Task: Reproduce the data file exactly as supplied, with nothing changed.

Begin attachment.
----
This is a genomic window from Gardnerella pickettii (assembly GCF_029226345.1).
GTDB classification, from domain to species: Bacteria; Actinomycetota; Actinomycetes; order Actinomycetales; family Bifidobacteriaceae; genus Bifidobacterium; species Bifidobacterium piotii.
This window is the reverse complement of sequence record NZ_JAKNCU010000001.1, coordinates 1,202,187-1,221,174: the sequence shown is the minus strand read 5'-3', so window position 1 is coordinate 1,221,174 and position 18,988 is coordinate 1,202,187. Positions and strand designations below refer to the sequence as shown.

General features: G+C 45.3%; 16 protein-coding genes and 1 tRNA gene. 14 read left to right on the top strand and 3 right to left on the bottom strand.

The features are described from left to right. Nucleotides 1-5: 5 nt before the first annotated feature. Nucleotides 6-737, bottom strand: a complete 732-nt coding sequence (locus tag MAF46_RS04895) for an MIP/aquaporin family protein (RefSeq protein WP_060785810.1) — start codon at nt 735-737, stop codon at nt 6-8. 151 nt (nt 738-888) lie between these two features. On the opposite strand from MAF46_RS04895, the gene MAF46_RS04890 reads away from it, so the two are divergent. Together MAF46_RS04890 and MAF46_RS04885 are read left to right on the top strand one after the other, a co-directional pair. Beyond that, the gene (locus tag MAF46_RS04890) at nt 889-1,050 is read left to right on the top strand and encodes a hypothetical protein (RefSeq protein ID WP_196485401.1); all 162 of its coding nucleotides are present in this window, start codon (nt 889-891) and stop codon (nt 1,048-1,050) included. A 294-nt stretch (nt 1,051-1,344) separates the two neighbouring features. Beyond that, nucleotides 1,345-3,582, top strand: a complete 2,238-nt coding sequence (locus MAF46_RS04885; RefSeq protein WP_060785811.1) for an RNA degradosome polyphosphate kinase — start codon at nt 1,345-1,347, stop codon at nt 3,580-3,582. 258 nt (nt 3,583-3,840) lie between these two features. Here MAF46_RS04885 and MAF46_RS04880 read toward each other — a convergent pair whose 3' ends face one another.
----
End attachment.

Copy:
This is a genomic window from Gardnerella pickettii (assembly GCF_029226345.1).
GTDB classification, from domain to species: Bacteria; Actinomycetota; Actinomycetes; order Actinomycetales; family Bifidobacteriaceae; genus Bifidobacterium; species Bifidobacterium piotii.
This window is the reverse complement of sequence record NZ_JAKNCU010000001.1, coordinates 1,202,187-1,221,174: the sequence shown is the minus strand read 5'-3', so window position 1 is coordinate 1,221,174 and position 18,988 is coordinate 1,202,187. Positions and strand designations below refer to the sequence as shown.

General features: G+C 45.3%; 16 protein-coding genes and 1 tRNA gene. 14 read left to right on the top strand and 3 right to left on the bottom strand.

The features are described from left to right. Nucleotides 1-5: 5 nt before the first annotated feature. Nucleotides 6-737, bottom strand: a complete 732-nt coding sequence (locus tag MAF46_RS04895) for an MIP/aquaporin family protein (RefSeq protein WP_060785810.1) — start codon at nt 735-737, stop codon at nt 6-8. 151 nt (nt 738-888) lie between these two features. On the opposite strand from MAF46_RS04895, the gene MAF46_RS04890 reads away from it, so the two are divergent. Together MAF46_RS04890 and MAF46_RS04885 are read left to right on the top strand one after the other, a co-directional pair. Beyond that, the gene (locus tag MAF46_RS04890) at nt 889-1,050 is read left to right on the top strand and encodes a hypothetical protein (RefSeq protein ID WP_196485401.1); all 162 of its coding nucleotides are present in this window, start codon (nt 889-891) and stop codon (nt 1,048-1,050) included. A 294-nt stretch (nt 1,051-1,344) separates the two neighbouring features. Beyond that, nucleotides 1,345-3,582, top strand: a complete 2,238-nt coding sequence (locus MAF46_RS04885; RefSeq protein WP_060785811.1) for an RNA degradosome polyphosphate kinase — start codon at nt 1,345-1,347, stop codon at nt 3,580-3,582. 258 nt (nt 3,583-3,840) lie between these two features. Here MAF46_RS04885 and MAF46_RS04880 read toward each other — a convergent pair whose 3' ends face one another.